In this resolution the committee desires to approve a principle, rather, than to recommend a definite plan for the application of that principle. Gifted students should be allowed special opportunities quite as much in grades below the secondary school as in the secondary school itself, and it seems probable, indeed, that the saving of time may be expected most advantageously in the lower grades. The subject of the grading of pupils below the secondary school is, however, not in the province of this committee.

In laying out a course of study the average student must be the basis of reckoning, but in the schematization of educational work there is constant danger that the interest of the individual student may not be sufficiently considered. There are students who must take more than the allotted time in which to complete the preparatory course, while there are others who can easily finish the course in less than the schedule time. This can be done, too, without overpressure and consequent injury to health. It is a truism that some students acquire much more readily and easily than others. Modern educators do not accept the doctrine of Helvetius, that all men are by birth endowed with the same natural capacities. Instead of cramping and confining the more gifted students, it is the duty of the secondary school to discover them and to furnish them every opportunity for progress in their work. There are difficulties of administration, caused chiefly by the time schedule, which sometimes cannot be overcome; but it seems to the committee that students have a right to expect that the school officers will use their best efforts to overcome these obstacles, and, so far as is consistent with good administration, offer to the students full opportunity for progress according to their individual capacities.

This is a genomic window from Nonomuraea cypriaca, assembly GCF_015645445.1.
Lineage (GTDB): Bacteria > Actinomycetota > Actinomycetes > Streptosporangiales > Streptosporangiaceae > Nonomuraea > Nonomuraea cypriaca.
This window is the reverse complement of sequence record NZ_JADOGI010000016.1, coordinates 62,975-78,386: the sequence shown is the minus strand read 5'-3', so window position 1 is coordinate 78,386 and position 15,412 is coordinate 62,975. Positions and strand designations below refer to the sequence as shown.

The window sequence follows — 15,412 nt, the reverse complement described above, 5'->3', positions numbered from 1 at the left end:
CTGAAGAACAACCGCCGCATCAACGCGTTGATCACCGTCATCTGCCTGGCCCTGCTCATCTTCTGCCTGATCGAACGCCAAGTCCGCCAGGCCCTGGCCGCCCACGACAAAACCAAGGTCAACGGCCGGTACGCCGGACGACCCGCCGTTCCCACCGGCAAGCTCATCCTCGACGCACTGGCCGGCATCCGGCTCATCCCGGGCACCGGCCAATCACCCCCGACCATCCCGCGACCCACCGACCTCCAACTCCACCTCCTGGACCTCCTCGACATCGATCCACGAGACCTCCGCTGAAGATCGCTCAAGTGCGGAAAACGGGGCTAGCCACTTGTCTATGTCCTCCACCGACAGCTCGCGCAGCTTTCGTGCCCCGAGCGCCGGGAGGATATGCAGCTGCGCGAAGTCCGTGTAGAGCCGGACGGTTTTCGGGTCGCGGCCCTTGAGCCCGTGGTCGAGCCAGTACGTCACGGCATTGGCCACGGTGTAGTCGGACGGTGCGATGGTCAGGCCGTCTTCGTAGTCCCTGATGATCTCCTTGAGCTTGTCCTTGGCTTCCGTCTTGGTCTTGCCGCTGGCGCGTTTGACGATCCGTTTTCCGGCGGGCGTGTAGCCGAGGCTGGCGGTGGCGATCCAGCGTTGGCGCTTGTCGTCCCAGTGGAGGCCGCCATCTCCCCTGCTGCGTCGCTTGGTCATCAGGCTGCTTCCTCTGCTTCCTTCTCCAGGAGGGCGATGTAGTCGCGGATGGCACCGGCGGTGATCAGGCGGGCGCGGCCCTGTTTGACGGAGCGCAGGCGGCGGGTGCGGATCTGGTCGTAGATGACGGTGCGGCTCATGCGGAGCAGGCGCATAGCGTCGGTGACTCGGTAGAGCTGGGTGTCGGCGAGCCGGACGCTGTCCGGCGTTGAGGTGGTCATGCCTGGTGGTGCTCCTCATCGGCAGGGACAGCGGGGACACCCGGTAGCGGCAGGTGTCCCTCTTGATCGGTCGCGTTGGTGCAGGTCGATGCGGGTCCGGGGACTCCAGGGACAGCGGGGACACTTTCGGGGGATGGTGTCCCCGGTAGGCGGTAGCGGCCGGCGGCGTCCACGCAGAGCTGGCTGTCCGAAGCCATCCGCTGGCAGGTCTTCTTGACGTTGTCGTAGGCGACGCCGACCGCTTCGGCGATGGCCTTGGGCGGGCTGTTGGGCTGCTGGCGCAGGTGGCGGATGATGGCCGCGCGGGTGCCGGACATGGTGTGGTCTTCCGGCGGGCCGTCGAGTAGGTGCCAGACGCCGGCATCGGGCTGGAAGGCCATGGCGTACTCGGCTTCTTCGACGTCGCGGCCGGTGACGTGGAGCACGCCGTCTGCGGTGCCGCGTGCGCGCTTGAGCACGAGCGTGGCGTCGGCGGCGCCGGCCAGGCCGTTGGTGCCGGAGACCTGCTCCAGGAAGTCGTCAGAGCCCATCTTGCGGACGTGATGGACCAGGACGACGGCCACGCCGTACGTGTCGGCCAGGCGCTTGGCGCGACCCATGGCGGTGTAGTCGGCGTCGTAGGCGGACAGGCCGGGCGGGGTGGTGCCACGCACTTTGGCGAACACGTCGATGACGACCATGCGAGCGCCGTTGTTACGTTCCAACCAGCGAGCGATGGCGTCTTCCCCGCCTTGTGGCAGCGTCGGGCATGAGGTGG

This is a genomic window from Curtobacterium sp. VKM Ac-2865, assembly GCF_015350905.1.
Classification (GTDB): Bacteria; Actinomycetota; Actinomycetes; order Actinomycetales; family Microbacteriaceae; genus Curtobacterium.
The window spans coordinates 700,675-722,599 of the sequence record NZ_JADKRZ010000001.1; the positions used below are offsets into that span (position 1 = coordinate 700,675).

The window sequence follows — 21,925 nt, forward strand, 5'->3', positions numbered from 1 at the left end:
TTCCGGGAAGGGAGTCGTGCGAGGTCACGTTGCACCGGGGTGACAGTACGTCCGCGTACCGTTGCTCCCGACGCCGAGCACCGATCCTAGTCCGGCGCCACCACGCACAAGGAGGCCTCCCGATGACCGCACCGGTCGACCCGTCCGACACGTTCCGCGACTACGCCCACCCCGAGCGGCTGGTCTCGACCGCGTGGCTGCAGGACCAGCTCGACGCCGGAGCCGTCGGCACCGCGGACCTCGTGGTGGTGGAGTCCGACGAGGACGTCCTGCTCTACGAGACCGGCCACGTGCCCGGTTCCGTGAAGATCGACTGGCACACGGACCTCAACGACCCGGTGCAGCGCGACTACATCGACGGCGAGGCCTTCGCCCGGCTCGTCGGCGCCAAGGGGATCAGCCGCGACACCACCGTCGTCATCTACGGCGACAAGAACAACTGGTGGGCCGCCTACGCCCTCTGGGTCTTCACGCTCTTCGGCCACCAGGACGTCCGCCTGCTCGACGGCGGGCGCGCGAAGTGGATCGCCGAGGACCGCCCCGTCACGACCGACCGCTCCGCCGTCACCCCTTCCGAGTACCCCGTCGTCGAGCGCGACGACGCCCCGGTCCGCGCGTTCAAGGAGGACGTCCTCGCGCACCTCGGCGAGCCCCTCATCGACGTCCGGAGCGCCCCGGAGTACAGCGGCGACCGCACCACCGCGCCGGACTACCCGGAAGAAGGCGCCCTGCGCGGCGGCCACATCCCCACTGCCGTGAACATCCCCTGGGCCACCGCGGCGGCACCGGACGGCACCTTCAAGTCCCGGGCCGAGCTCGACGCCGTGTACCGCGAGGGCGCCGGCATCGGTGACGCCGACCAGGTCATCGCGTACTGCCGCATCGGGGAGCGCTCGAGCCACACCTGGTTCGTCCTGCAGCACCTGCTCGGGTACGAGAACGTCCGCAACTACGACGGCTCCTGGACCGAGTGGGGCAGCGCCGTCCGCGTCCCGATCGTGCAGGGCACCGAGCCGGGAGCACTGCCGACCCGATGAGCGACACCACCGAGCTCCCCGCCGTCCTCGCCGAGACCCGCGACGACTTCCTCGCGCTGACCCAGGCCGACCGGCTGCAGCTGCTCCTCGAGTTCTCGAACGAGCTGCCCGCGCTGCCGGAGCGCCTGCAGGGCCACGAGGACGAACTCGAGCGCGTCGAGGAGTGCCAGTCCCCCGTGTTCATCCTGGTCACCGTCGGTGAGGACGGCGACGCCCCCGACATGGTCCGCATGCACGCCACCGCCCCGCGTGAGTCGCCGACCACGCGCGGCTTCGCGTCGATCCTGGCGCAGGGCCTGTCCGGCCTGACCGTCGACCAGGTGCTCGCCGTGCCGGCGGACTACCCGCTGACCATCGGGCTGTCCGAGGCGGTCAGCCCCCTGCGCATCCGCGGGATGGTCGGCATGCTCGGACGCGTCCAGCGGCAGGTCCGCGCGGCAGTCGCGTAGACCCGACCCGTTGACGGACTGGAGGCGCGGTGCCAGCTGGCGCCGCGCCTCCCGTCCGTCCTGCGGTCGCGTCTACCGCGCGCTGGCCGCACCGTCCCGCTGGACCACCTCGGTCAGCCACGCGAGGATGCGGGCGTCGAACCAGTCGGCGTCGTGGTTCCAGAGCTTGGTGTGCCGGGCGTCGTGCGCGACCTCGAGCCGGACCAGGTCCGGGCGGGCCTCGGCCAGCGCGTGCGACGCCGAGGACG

February 2017